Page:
Should routers send redirects by default?
nanog at 85d5b20a518b8f6864949bd940457dc124746ddc.nosense.org
Wed Aug 25 17:05:53 CDT 2010
On Wed, 25 Aug 2010 01:18:15 -0400
Christopher Morrow <christopher.morrow at gmail.com> wrote:
> On Tue, Aug 24, 2010 at 4:32 PM, William Herrin <bill at herrin.us> wrote:
> > On Fri, Aug 20, 2010 at 1:20 PM, Christopher Morrow
> > <christopher.morrow at gmail.com> wrote:
> >> Polling a little bit here, there's an active discussion going on
> >> 6man at ietf about whether or not v6 routers should:
> >> o be required to implement ip redirect functions (icmpv6 redirect)
> >> o be sending these by default
> > Hi Chris,
> > If you don't mind, I'd like to ask a similar question whose answers
> > might be instructive for the question you asked:
> sure :) (other folks should also chime in, or I thought that was the
> spirit of your question...)
> > Forgetting all of the theoretical constructs for a moment, has anyone
> > here personally encountered an operational scenario in which ICMP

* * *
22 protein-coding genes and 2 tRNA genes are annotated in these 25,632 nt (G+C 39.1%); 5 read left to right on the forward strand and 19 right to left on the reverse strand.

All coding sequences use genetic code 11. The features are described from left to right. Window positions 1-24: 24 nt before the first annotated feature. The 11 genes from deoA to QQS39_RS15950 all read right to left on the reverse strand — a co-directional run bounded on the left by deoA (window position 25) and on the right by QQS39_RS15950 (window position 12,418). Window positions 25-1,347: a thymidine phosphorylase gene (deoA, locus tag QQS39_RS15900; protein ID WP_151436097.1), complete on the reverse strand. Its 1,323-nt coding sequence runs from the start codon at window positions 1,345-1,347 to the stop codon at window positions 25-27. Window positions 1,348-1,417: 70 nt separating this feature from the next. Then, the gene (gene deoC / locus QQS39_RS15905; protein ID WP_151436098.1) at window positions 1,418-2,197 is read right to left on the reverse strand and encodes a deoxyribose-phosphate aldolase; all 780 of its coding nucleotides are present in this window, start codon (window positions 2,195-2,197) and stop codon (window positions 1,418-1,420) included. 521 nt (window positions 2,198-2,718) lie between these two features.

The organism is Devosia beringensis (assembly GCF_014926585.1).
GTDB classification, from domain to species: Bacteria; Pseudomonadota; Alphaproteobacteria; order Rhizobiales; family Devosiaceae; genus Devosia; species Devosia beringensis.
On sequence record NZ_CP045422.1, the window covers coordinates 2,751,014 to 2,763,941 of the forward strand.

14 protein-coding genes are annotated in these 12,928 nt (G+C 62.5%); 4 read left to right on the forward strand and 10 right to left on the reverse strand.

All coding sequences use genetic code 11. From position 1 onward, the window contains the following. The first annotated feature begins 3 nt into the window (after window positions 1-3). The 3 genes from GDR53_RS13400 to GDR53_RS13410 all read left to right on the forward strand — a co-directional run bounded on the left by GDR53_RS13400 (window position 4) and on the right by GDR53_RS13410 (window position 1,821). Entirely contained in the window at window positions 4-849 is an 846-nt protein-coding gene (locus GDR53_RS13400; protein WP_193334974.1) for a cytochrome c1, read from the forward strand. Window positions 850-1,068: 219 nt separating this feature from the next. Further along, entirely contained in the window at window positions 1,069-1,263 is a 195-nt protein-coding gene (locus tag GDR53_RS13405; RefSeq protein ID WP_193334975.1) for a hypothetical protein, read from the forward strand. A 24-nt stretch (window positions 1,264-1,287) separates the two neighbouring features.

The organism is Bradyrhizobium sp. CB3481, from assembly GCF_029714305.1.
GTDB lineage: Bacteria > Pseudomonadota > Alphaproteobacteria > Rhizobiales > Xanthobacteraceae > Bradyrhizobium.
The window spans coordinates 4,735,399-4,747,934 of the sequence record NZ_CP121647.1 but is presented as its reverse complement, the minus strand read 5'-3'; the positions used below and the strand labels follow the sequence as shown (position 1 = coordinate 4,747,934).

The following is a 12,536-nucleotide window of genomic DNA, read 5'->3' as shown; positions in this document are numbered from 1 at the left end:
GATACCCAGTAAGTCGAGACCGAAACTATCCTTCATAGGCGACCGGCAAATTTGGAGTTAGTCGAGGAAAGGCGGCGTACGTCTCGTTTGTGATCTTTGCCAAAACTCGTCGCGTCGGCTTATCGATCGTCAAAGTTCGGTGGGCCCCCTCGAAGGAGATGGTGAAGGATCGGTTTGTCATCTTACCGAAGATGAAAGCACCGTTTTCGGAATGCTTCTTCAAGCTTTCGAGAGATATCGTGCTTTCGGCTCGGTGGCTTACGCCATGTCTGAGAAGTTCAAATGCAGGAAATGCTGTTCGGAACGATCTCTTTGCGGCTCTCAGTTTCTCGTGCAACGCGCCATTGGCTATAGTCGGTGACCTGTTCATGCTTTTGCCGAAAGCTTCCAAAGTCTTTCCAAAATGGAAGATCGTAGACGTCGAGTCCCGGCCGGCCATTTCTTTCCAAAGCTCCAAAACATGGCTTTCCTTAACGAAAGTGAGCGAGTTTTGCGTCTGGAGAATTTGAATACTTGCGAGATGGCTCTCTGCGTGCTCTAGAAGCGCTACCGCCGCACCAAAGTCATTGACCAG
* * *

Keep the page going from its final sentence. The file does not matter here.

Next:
> > redirects solved a problem for you that you would otherwise have found
> > difficult or intransigent? Without naming names, would you describe
> > the scenario's details, explain the problem that would have existed
> > absent redirects and explain how redirects solved it for you?
> I've never had redirects solve a problem for me.
So how do you know?
If redirects are enabled by default, then they may have fixed a problem
for you that you didn't know existed and never realised existed. When
your packets get there successfully you don't go and investigate why.
You only troubleshoot failure, not success.
I think the only way to know an absolute answer would be to
have witnessed this sequence of events
- have an environment where redirects are switched off
- suffer from a problem that redirects are designed to solve
- switch redirects on and have the problem not disappear
Of course, the problem not disappearing when redirects are enabled might
also mean a misdiagnosis of what the problem really is.
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